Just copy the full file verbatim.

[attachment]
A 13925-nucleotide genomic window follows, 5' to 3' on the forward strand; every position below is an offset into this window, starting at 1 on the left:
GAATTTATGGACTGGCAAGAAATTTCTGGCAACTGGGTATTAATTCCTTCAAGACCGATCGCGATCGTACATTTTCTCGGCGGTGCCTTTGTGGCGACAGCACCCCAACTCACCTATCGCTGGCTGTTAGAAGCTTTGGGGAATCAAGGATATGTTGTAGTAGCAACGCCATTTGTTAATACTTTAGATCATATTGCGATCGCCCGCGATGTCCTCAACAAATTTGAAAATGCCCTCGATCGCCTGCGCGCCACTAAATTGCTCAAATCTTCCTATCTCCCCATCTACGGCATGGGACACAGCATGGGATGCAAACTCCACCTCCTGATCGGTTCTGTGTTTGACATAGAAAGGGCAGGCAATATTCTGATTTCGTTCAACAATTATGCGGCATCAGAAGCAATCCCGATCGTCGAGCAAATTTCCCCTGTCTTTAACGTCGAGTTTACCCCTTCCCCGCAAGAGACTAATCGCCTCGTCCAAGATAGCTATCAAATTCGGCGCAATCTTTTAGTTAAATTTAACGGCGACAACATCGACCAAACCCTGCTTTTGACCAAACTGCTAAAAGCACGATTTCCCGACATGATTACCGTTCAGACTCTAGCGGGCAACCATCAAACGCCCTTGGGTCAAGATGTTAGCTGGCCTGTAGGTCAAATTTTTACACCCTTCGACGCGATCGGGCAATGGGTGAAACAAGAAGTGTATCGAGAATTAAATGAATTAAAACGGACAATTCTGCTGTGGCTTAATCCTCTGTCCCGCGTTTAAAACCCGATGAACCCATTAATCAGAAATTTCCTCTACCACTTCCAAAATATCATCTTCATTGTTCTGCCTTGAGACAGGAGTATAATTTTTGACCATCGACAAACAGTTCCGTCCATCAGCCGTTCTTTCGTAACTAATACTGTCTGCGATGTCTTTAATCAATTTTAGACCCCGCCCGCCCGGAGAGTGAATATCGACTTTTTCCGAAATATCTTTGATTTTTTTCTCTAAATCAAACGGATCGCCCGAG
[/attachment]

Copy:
A 13925-nucleotide genomic window follows, 5' to 3' on the forward strand; every position below is an offset into this window, starting at 1 on the left:
GAATTTATGGACTGGCAAGAAATTTCTGGCAACTGGGTATTAATTCCTTCAAGACCGATCGCGATCGTACATTTTCTCGGCGGTGCCTTTGTGGCGACAGCACCCCAACTCACCTATCGCTGGCTGTTAGAAGCTTTGGGGAATCAAGGATATGTTGTAGTAGCAACGCCATTTGTTAATACTTTAGATCATATTGCGATCGCCCGCGATGTCCTCAACAAATTTGAAAATGCCCTCGATCGCCTGCGCGCCACTAAATTGCTCAAATCTTCCTATCTCCCCATCTACGGCATGGGACACAGCATGGGATGCAAACTCCACCTCCTGATCGGTTCTGTGTTTGACATAGAAAGGGCAGGCAATATTCTGATTTCGTTCAACAATTATGCGGCATCAGAAGCAATCCCGATCGTCGAGCAAATTTCCCCTGTCTTTAACGTCGAGTTTACCCCTTCCCCGCAAGAGACTAATCGCCTCGTCCAAGATAGCTATCAAATTCGGCGCAATCTTTTAGTTAAATTTAACGGCGACAACATCGACCAAACCCTGCTTTTGACCAAACTGCTAAAAGCACGATTTCCCGACATGATTACCGTTCAGACTCTAGCGGGCAACCATCAAACGCCCTTGGGTCAAGATGTTAGCTGGCCTGTAGGTCAAATTTTTACACCCTTCGACGCGATCGGGCAATGGGTGAAACAAGAAGTGTATCGAGAATTAAATGAATTAAAACGGACAATTCTGCTGTGGCTTAATCCTCTGTCCCGCGTTTAAAACCCGATGAACCCATTAATCAGAAATTTCCTCTACCACTTCCAAAATATCATCTTCATTGTTCTGCCTTGAGACAGGAGTATAATTTTTGACCATCGACAAACAGTTCCGTCCATCAGCCGTTCTTTCGTAACTAATACTGTCTGCGATGTCTTTAATCAATTTTAGACCCCGCCCGCCCGGAGAGTGAATATCGACTTTTTCCGAAATATCTTTGATTTTTTTCTCTAAATCAAACGGATCGCCCGAG